I'm never surprised when artists from other countries explore and develop the genre of my native America. The possible exception may be the so-called 'Westcoast' music made popular by guitarist and producer Jay Graydon (too name one influence) and bands such as Toto, Christopher Cross, Ambrosia and, possibly indirectly, Chicago. The style is both distinct and nebulous so that you only know it when you hear it. So how do two Swedes, Daniel Andersson and Stefan Olofsson, find and claim America's Westcoast sound? Simply, because music is a universal export, and the fact that both traveled to LA to learn their chosen genre. The long report and accomplishment is their self-titled debut, State Cows.
Without question, State Cows is the pure Westcoast sound. So what is that? As one Net denizen said, 'To me, westcoast music is just a feeling. When I listen to it, I always picture myself driving near the coastline with the breeze in my hair.' Well, there it is, a 'feeling' and 'breezy,' and here it is on this disc. A light musical composition, but not soft rock, with lush vocal arrangements, breezy yet expert guitar, and plenty of horns (love those horns) over a near jazz fusion arrangement. This formula is everywhere and all over this debut, and quite distinct on I've Changed, New York Town, Mystery Jane, and Riding This Highway. Andersson and Olofsson have their craft down well, making the work effortless and pleasing. For a real Westcoast tribute, the legendary Graydon plays solo on New York Town.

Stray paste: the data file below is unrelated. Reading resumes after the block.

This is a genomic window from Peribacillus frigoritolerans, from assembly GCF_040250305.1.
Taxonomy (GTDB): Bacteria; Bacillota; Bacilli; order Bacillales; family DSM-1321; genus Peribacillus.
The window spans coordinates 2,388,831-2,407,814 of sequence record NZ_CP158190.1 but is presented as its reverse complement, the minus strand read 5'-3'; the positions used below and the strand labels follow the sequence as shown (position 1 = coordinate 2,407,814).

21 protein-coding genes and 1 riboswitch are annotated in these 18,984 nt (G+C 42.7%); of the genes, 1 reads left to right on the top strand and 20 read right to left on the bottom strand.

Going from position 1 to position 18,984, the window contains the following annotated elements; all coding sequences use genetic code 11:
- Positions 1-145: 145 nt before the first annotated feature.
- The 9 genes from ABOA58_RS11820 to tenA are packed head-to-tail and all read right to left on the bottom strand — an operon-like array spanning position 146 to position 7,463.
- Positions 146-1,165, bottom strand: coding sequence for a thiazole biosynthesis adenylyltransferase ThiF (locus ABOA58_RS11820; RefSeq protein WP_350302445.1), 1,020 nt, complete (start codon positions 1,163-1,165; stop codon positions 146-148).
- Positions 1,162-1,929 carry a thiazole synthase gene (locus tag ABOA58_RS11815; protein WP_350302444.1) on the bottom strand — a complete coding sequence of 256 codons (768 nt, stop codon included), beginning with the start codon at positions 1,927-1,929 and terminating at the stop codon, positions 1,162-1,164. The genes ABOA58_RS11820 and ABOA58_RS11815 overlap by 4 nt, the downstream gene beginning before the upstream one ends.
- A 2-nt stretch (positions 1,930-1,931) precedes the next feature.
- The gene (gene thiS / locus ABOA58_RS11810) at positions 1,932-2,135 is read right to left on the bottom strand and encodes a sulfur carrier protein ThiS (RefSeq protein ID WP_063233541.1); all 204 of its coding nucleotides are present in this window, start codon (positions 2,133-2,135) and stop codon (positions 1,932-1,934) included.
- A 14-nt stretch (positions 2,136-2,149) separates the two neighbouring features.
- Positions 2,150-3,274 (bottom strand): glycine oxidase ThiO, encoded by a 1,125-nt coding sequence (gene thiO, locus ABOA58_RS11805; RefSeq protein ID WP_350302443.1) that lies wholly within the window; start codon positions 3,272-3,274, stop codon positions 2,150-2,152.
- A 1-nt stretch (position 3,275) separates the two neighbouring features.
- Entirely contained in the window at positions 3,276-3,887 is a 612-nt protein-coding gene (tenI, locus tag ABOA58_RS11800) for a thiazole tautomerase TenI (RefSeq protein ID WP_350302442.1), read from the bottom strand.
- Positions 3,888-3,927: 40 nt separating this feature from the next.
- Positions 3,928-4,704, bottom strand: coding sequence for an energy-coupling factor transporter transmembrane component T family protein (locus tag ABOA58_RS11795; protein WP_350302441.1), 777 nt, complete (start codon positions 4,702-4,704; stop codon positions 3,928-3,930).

Though not my favorite genre, unless spiced with progressive material ala Ambrosia, Daniel Andersson and Stefan Olofsson's State Cows is the real Westcoast deal. Honestly, they are kindred spirits of the style, in time and place born 35 years too late. Fans of the airy and mysterious Westcoast sound should look no farther than the contemporary State Cows. Highly recommended if you're a fan of the Westcoast sound.
Daniel Andersson and Stefan Olofsson's State Cows is the real Westcoast deal. Honestly, they are kindred spirits of the style, in time and place born 35 years too late. Fans of the airy and mysterious Westcoast sound should look no farther.
I'll be honest at the start. I don't get the fascination some people have with H.P. Lovecraft. Attempting to read his stories, I've never been able to finish one. He's simply too verbose, the very definition of literary hyperbole, using every adjective or adverb in the English language to describe some thing or emotion. Or as the late ... [ Read More ]